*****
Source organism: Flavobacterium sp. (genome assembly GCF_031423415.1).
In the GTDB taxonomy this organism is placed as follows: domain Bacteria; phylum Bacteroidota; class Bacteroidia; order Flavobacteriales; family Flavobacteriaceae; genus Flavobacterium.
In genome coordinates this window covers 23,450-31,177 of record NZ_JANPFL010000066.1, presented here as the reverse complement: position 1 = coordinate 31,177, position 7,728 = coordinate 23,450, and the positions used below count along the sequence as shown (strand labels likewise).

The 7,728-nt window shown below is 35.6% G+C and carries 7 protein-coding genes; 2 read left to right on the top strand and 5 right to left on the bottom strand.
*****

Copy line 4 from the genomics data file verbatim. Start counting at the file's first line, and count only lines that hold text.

The 7,728-nt window shown below is 35.6% G+C and carries 7 protein-coding genes; 2 read left to right on the top strand and 5 right to left on the bottom strand.